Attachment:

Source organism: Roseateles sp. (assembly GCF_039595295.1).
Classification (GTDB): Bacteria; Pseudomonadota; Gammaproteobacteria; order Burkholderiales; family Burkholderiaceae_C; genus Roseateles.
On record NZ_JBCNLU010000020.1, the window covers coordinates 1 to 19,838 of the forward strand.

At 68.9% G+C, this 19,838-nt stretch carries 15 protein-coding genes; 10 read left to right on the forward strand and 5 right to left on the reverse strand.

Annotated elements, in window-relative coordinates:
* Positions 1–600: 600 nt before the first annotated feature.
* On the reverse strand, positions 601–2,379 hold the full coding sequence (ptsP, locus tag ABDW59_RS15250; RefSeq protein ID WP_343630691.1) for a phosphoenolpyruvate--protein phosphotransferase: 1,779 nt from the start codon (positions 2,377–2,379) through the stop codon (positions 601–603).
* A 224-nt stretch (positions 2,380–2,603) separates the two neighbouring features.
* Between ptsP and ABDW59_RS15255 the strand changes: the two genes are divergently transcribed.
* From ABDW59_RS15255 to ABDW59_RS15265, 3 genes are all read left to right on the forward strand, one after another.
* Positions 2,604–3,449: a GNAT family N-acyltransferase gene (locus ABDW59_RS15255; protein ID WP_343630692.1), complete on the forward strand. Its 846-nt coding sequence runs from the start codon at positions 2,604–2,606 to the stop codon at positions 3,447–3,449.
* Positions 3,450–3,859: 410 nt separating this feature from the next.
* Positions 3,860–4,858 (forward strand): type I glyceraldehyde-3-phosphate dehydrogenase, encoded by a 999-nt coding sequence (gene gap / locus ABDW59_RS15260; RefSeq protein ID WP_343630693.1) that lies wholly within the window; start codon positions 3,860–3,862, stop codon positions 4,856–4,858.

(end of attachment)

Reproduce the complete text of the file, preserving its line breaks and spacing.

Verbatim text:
Source organism: Roseateles sp. (assembly GCF_039595295.1).
Classification (GTDB): Bacteria; Pseudomonadota; Gammaproteobacteria; order Burkholderiales; family Burkholderiaceae_C; genus Roseateles.
On record NZ_JBCNLU010000020.1, the window covers coordinates 1 to 19,838 of the forward strand.

At 68.9% G+C, this 19,838-nt stretch carries 15 protein-coding genes; 10 read left to right on the forward strand and 5 right to left on the reverse strand.

Annotated elements, in window-relative coordinates:
* Positions 1–600: 600 nt before the first annotated feature.
* On the reverse strand, positions 601–2,379 hold the full coding sequence (ptsP, locus tag ABDW59_RS15250; RefSeq protein ID WP_343630691.1) for a phosphoenolpyruvate--protein phosphotransferase: 1,779 nt from the start codon (positions 2,377–2,379) through the stop codon (positions 601–603).
* A 224-nt stretch (positions 2,380–2,603) separates the two neighbouring features.
* Between ptsP and ABDW59_RS15255 the strand changes: the two genes are divergently transcribed.
* From ABDW59_RS15255 to ABDW59_RS15265, 3 genes are all read left to right on the forward strand, one after another.
* Positions 2,604–3,449: a GNAT family N-acyltransferase gene (locus ABDW59_RS15255; protein ID WP_343630692.1), complete on the forward strand. Its 846-nt coding sequence runs from the start codon at positions 2,604–2,606 to the stop codon at positions 3,447–3,449.
* Positions 3,450–3,859: 410 nt separating this feature from the next.
* Positions 3,860–4,858 (forward strand): type I glyceraldehyde-3-phosphate dehydrogenase, encoded by a 999-nt coding sequence (gene gap / locus ABDW59_RS15260; RefSeq protein ID WP_343630693.1) that lies wholly within the window; start codon positions 3,860–3,862, stop codon positions 4,856–4,858.